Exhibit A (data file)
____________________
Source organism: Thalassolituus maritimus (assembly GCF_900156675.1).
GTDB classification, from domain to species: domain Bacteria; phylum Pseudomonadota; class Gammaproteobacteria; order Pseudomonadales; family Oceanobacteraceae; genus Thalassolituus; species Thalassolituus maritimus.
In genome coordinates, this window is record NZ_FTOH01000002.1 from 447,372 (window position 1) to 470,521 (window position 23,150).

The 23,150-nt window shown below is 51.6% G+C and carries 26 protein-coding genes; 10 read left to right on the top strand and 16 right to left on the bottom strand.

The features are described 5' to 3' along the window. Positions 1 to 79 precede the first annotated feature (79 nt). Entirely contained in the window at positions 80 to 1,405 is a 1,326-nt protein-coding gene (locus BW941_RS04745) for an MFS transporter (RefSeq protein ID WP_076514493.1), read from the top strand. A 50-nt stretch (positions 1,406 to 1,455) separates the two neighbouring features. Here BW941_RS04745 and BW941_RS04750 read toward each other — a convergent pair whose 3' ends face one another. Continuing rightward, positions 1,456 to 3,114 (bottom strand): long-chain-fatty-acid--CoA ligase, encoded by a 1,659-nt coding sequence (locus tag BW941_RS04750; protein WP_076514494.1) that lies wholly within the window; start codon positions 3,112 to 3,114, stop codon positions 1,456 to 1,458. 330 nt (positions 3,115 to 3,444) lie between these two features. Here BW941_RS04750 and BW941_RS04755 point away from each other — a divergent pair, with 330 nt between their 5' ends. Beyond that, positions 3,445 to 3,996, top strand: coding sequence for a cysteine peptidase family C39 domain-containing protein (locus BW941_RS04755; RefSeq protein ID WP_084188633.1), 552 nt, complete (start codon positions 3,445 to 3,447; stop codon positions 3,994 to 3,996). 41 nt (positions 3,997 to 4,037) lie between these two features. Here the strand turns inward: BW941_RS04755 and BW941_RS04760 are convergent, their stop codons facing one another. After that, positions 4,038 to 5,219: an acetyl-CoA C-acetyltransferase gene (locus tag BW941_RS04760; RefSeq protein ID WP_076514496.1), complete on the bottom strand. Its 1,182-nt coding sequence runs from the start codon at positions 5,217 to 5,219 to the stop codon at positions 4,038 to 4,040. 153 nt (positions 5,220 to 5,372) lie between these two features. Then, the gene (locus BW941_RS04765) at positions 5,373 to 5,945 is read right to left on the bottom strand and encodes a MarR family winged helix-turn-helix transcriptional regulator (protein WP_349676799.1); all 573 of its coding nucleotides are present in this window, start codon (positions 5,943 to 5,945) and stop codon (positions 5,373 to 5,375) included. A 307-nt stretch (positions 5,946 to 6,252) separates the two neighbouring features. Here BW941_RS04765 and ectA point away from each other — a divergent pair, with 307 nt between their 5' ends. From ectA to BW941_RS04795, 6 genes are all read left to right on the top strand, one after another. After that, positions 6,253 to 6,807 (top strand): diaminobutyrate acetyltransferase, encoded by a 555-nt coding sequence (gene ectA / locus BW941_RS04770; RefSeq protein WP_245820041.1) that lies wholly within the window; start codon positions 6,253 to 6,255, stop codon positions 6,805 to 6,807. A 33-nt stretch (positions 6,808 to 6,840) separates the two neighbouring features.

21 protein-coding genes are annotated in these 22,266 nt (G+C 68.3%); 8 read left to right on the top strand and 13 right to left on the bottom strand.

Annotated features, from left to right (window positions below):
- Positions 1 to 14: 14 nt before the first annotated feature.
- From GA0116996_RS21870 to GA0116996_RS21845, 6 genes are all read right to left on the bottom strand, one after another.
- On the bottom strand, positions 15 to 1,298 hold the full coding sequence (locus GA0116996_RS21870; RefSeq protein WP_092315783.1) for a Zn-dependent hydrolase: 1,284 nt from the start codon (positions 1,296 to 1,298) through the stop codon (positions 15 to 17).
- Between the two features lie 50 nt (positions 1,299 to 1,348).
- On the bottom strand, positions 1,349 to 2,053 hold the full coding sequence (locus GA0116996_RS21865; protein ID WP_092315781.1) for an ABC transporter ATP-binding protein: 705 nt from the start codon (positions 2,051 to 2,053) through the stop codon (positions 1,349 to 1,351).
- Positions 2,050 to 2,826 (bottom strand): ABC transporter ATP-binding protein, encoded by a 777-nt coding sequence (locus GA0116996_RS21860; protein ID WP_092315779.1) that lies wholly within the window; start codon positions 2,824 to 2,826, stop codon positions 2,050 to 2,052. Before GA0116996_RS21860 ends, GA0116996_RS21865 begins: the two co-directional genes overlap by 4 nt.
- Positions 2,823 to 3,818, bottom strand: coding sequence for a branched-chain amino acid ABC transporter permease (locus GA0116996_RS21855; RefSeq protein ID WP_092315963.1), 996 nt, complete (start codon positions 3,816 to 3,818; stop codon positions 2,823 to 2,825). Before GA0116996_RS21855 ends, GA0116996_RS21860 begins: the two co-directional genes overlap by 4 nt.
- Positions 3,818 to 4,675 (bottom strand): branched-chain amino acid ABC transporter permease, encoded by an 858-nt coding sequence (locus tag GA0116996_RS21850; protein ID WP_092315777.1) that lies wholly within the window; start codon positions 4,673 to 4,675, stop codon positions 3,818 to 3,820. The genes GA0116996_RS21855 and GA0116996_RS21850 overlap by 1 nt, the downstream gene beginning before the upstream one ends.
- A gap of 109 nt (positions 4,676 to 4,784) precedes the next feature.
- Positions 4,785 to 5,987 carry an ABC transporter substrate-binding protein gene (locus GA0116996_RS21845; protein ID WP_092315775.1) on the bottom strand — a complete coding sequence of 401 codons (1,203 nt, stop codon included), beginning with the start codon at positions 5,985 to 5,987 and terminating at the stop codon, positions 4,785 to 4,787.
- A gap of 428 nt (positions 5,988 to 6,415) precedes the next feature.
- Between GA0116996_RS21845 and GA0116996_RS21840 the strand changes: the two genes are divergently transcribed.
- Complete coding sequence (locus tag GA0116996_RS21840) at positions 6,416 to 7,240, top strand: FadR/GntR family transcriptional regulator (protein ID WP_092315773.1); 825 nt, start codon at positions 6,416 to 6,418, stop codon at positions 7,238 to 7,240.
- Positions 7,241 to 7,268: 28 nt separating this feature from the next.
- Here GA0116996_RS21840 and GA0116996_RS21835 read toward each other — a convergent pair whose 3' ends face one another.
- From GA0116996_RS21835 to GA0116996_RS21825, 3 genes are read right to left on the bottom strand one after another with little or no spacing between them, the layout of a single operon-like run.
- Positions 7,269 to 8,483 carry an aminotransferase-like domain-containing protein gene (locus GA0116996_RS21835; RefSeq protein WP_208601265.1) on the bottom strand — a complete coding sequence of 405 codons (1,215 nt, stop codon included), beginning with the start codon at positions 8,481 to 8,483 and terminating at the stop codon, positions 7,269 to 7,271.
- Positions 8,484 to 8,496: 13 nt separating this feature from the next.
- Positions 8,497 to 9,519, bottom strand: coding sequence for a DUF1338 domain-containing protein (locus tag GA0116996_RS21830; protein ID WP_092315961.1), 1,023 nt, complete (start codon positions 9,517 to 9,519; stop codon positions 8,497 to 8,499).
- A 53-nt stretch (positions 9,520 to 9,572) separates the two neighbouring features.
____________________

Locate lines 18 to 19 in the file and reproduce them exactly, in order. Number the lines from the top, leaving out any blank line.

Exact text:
- A gap of 428 nt (positions 5,988 to 6,415) precedes the next feature.
- Between GA0116996_RS21845 and GA0116996_RS21840 the strand changes: the two genes are divergently transcribed.